Complex disorders are most often polygenic where multiple genes contribute to the given phenotype. Complex patterns of inheritance might be due to allelic heterogeneity where different mutations in the same gene are responsible for the disease or else due to the effects of other distinct loci (locus heterogeneity). When studying complex disorders therefore one is looking for susceptibility alleles at multiple loci that together increase the individual’s risk of the disease. In polygenic traits, penetrance is determined by the genotypes of other loci and therefore it is likely to be low and varies between individuals. To increase the chance of successful gene mapping one has to identify families from probands with extreme phenotypes, earlier age at onset or else study families from an isolated population with a very high incidence of disease. Wright and colleagues (2003) suggested that it is important to identify genes with the largest contribution to the extremes of the trait and avoid quantitative trait loci (QTL) that have minimal effects on the individual or disease mechanism. Using single extended families from populations that are homogeneous and consanguineous has proved to be successful for the localisation of genes and novel mutations for a disease such as type 2 diabetes (Kambouris, 2005). Using one extended family, Kambouris reported similar results to those obtained from previous genome-wide scans using hundreds of individuals (Hanson et al., 1998). This shows that costs and time can be significantly reduced to identify novel genes responsible for complex disorders, when using extended and consanguineous families coming from homogeneous populations.

 

Linkage Analysis

In linkage analysis, the non-independent co-segregation of marker and disease locus is tested in families with multiple affected individuals for the disease. Linked alleles (marker with disease causing allele) on the same chromosome segregate together more often than expected by chance; that is against Mendel’s law of independent assortment. Gene mapping of a trait identifies chromosomal loci that are shared among affected individuals and that differ between affected and non-affected family members. Family members from pedigrees with affected and unaffected individuals are genotyped for a set of polymorphic markers either across the whole genome or at specific chromosomal loci. Genetic linkage is measured by the recombination fraction that is the probability that a parent will produce a recombinant offspring that depends upon the distance between loci and from which the physical distance can be calculated (Haines & Pericak-Vance, 1998).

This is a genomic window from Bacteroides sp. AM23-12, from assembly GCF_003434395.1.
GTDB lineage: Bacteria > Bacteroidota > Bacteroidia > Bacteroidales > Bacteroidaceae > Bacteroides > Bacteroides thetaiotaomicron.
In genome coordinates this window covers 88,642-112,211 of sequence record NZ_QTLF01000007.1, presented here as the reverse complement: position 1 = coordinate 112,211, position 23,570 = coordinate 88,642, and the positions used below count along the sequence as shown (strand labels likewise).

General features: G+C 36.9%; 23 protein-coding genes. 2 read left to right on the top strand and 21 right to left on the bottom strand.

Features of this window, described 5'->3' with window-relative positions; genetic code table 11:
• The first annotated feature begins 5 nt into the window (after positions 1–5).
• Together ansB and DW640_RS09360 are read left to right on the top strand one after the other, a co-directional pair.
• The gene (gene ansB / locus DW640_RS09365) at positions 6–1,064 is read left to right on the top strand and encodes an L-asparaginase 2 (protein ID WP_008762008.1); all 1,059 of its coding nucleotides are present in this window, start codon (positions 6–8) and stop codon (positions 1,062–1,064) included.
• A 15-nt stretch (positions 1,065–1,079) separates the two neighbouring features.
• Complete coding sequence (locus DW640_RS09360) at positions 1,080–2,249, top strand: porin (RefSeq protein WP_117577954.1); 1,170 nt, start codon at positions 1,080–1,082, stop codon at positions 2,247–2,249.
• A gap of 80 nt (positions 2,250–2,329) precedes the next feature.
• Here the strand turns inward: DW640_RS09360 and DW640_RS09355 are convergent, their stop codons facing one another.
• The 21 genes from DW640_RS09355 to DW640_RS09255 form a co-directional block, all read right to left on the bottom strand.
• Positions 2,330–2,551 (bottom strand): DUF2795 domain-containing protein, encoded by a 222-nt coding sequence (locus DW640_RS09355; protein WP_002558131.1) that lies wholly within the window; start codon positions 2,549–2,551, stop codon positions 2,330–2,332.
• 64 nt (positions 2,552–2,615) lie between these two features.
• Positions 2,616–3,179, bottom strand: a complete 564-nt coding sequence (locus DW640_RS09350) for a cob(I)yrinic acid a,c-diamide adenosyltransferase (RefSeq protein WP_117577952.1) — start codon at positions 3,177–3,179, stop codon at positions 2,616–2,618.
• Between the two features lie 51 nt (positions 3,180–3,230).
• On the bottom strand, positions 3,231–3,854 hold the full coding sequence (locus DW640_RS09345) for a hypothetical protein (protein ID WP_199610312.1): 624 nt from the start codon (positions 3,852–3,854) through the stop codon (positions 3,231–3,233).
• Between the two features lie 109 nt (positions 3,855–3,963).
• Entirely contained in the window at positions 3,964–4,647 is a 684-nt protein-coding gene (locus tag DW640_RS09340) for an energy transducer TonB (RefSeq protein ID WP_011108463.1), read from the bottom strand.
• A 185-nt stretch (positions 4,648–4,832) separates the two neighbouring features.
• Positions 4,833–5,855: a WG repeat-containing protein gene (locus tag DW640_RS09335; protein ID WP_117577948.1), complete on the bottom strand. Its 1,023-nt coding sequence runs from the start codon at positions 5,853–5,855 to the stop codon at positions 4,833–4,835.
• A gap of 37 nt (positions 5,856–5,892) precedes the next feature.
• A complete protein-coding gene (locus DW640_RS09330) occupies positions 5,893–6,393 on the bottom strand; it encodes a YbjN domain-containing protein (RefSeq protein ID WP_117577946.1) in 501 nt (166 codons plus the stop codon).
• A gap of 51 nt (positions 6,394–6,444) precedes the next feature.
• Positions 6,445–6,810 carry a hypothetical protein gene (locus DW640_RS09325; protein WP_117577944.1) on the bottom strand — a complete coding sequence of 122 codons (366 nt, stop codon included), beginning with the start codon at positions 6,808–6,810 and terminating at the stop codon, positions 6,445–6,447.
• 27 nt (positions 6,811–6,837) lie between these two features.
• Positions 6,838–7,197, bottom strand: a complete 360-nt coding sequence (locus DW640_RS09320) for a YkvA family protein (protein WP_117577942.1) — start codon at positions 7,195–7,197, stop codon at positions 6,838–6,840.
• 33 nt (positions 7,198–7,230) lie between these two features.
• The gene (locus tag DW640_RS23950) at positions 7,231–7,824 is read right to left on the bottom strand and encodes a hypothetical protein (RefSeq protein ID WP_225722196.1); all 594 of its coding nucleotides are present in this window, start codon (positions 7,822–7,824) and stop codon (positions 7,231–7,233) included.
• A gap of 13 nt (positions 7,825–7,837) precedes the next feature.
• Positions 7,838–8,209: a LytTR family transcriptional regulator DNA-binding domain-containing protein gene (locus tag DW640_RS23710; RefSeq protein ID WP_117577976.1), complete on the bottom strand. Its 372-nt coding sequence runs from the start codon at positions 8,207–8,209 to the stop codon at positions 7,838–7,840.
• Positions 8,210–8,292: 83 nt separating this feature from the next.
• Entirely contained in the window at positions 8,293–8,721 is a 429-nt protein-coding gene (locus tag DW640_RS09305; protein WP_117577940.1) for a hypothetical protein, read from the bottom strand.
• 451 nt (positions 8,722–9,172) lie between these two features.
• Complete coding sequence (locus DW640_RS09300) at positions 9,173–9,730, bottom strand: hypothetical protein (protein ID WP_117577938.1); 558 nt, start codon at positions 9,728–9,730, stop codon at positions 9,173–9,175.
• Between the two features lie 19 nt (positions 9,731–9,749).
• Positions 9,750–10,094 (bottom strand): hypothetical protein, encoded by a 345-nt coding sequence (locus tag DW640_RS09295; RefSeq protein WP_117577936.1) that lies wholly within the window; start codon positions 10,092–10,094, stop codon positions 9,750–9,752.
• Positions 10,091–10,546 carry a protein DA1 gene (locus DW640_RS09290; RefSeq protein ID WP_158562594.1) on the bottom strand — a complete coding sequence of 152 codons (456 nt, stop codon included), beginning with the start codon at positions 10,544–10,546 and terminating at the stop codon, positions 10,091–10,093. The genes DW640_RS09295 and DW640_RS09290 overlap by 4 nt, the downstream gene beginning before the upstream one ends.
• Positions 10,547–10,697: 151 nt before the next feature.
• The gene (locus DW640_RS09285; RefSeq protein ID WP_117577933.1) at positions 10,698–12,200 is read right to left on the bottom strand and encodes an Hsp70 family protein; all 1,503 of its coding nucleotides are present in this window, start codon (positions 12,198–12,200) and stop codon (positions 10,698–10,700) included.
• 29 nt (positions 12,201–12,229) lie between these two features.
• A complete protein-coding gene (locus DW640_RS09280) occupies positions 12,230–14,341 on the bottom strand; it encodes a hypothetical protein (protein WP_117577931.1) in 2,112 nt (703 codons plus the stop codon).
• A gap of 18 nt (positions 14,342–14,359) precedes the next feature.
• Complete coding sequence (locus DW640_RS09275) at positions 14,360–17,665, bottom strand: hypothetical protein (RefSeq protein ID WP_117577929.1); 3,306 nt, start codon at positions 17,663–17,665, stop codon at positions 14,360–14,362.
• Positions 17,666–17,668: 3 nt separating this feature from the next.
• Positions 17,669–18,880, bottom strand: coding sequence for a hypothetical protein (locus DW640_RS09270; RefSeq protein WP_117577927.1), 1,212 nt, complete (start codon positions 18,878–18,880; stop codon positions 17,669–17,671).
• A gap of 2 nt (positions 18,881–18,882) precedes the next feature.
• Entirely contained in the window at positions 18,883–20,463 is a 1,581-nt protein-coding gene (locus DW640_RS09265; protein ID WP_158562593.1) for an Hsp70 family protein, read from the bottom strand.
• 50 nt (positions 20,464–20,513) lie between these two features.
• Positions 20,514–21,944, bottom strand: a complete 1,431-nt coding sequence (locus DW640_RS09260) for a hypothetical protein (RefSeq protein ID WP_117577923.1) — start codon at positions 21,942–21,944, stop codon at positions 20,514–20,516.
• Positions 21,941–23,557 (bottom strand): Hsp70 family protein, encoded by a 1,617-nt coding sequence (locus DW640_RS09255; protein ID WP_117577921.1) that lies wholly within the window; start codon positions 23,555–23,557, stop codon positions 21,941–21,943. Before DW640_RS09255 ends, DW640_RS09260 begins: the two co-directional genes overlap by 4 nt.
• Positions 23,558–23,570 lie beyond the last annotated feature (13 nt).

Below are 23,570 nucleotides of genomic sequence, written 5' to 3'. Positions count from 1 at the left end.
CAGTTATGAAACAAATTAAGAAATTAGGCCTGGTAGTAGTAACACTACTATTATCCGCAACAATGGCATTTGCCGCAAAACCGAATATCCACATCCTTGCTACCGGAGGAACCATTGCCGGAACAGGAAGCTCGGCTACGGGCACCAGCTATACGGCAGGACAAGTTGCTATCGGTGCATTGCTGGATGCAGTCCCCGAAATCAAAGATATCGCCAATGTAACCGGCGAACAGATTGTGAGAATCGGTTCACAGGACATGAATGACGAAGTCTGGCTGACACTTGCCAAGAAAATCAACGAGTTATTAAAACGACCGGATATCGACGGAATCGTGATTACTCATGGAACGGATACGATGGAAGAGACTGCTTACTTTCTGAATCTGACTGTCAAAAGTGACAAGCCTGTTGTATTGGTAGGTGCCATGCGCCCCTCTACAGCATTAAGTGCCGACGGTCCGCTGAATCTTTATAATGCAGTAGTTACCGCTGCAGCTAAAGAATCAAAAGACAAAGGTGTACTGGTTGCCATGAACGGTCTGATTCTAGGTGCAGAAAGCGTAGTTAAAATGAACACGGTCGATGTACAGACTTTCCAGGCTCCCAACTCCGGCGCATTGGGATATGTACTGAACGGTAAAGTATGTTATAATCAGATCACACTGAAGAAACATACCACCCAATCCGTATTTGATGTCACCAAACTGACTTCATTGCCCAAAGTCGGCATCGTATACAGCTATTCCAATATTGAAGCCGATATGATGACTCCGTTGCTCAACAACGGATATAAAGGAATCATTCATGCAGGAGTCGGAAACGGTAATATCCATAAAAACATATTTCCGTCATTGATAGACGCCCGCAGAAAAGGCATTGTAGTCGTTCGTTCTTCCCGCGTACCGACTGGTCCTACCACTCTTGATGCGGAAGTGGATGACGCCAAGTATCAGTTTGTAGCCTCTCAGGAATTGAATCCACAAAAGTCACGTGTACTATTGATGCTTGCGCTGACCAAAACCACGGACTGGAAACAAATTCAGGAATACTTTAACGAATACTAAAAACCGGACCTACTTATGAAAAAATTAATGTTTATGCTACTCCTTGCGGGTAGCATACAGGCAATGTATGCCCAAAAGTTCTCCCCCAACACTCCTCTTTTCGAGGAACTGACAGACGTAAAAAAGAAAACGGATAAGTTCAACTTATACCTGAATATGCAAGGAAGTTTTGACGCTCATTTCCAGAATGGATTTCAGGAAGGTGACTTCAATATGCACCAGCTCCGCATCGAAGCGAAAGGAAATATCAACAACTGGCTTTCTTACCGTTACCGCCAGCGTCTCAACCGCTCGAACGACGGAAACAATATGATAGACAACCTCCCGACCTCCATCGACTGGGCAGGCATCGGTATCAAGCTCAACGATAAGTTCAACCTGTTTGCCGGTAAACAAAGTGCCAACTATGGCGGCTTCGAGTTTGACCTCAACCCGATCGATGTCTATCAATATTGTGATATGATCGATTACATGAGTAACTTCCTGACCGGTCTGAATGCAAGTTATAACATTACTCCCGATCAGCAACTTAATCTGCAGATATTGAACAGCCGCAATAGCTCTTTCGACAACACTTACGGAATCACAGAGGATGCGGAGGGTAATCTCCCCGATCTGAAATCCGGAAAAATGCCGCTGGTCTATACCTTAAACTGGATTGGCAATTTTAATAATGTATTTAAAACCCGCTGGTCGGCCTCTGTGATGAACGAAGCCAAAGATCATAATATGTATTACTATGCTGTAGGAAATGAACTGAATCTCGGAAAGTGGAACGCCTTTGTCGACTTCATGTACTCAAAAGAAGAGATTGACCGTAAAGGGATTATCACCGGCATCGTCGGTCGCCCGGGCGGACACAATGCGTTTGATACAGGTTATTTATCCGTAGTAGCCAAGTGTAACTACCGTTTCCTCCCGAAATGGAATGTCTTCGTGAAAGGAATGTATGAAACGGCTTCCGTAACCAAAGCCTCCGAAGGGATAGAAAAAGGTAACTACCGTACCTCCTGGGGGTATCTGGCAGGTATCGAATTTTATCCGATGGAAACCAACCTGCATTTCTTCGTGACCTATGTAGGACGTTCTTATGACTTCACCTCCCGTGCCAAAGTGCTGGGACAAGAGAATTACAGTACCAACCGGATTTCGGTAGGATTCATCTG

The more distant two markers are from each other the higher is the chance that a recombination event occurs between them during meiosis. The recombination fraction theta (θ) ranges from 0 for completely linked markers to 0.5 for unlinked loci. Genetic linkage is measured in centiMorgans (cM), where 1cM represents 1% recombination or θ = 0.01 that is equivalent to 1 million base pairs. These measurements might not be so accurate for longer chromosomal distances where multiple crossovers might occur during a single meiotic event, a phenomenon known as interference. Two mapping functions to convert recombination fraction into map distance are Haldane’s that does not assume interference and Kosambi’s, which assumes interference as 1 - 2θ (Curtis, 2000).


 

Parametric Linkage Analysis

Parametric linkage analysis is a statistical approach using the logarithm of the odds of the likelihood ratio (LOD score) to assess the strength of linkage. This is also known as a model based linkage where the mode of inheritance, frequencies of disease and marker loci together with penetrance must be known. The statistic assumes the likelihood (or probability) that a disease and marker loci in a family are not inherited together (θ = 0.5) compared with the likelihood that they are linked over a selected range of recombination fractions (θ range of 0 to 0.5). The LOD score is the base ten logarithm of the likelihood ratio that is calculated for each value of θ. A two point LOD (z) score (between disease locus and marker) is calculated using the following equation:

z(x) = log10 [L(θ=x) ÷ L(θ=0.5)]

Where x is a value of recombination fraction and L is the likelihood

This formula translates to:

LOD (Z) = log10 [(1 - θ)n - R X θR ÷ 0.5n ]

Where n is the total number of family members, R is the number of recombinants and n-R is the number of non-recombinants